The C.A.M. Report
Complementary and Alternative Medicine: Fair, Balanced, and to the Point
  • About this web log

    This blog is intended as an objective and dispassionate source of information on the latest CAM research. Since my background is in pharmacy and allopathic medicine, I view all CAM as advancing through the development pipeline to eventually become integrated into mainstream medical practice. Some will succeed while others fail. But all are treated fairly here.

  • About the author

    John Russo, Jr., PharmD, is president of The MedCom Resource, Inc. Previously, he was senior vice president of medical communications at www.Vicus.com, a complementary and alternative medicine website.

  • Common sense considerations

    The material on this weblog is for informational purposes. It is not medical advice or counsel. Be smart, consult your health professional before using CAM.

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    If you found the information here helpful, please consider supporting this site.If you found the information here helpful, please consider supporting this site.

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  • Recent Comments

    Omega-3 effects on mood, personality, and behavior

    There’s growing interest in the relationship between fatty acids and variability in mood, behavior, and personality.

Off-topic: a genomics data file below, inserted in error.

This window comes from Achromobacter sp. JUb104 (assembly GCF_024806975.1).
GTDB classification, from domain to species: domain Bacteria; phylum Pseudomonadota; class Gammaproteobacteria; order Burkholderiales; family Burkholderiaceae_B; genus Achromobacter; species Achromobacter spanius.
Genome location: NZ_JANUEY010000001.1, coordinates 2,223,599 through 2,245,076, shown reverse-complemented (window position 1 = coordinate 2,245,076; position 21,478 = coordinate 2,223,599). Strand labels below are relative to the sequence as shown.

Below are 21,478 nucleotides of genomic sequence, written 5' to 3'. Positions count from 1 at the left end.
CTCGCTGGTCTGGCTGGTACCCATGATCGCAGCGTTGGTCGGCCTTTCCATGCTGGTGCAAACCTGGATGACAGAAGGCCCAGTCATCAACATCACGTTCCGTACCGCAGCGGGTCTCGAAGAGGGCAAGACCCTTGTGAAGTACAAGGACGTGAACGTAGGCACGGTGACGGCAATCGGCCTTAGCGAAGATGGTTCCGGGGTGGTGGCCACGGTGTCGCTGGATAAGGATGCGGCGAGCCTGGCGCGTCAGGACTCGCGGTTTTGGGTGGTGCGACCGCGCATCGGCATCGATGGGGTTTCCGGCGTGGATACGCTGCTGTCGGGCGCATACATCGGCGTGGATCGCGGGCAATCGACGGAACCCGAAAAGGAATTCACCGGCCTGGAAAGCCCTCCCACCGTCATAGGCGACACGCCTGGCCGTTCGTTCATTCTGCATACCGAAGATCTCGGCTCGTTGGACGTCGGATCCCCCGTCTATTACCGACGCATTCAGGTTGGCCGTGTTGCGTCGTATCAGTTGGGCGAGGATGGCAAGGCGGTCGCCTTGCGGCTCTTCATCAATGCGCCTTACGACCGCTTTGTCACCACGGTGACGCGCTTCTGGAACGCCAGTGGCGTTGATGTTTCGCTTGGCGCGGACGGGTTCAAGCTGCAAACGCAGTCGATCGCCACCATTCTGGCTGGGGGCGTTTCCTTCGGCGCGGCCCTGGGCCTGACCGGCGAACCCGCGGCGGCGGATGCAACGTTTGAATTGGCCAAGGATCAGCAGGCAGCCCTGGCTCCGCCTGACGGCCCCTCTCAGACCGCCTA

Here are the findings of a study conducted by researchers at the department of psychiatry at the University of Pittsburgh in the US.

    Blood levels of alpha-linolenic (alpha-LNA), eicosapentaenoic (EPA), and docosahexaenoic acid (DHA) were measured in 105 adults with high cholesterol blood levels. Mood was measured by using a series of surveys.

    Higher blood levels of EPA and DHA were associated with affect regulation, personality, and impulse control.

    These results are at odds with a literature review published in December 2006 by researchers at the University of Bristol in the UK. They concluded, “The evidence available provides little support for the use of n-3 PUFAs [polyunsaturated fatty acids] to improve depressed mood.”

    Another analysis of the literature concluded there was a “significant benefit in unipolar and bipolar depression.” However, these researchers from the University of Arizona caution, “The results were highly heterogeneous, indicating that it is important to examine the characteristics of each individual study to note the differences in design and execution.”

    They found less evidence of benefit in schizophrenia, and negligible risks with some potential benefit in major depressive and bipolar disorders. The results, they concluded, are inconclusive in most areas of interest in psychiatry.

    The bottom line?
    We haven’t reached the bottom line yet.

    3/27/07 22:50 JR

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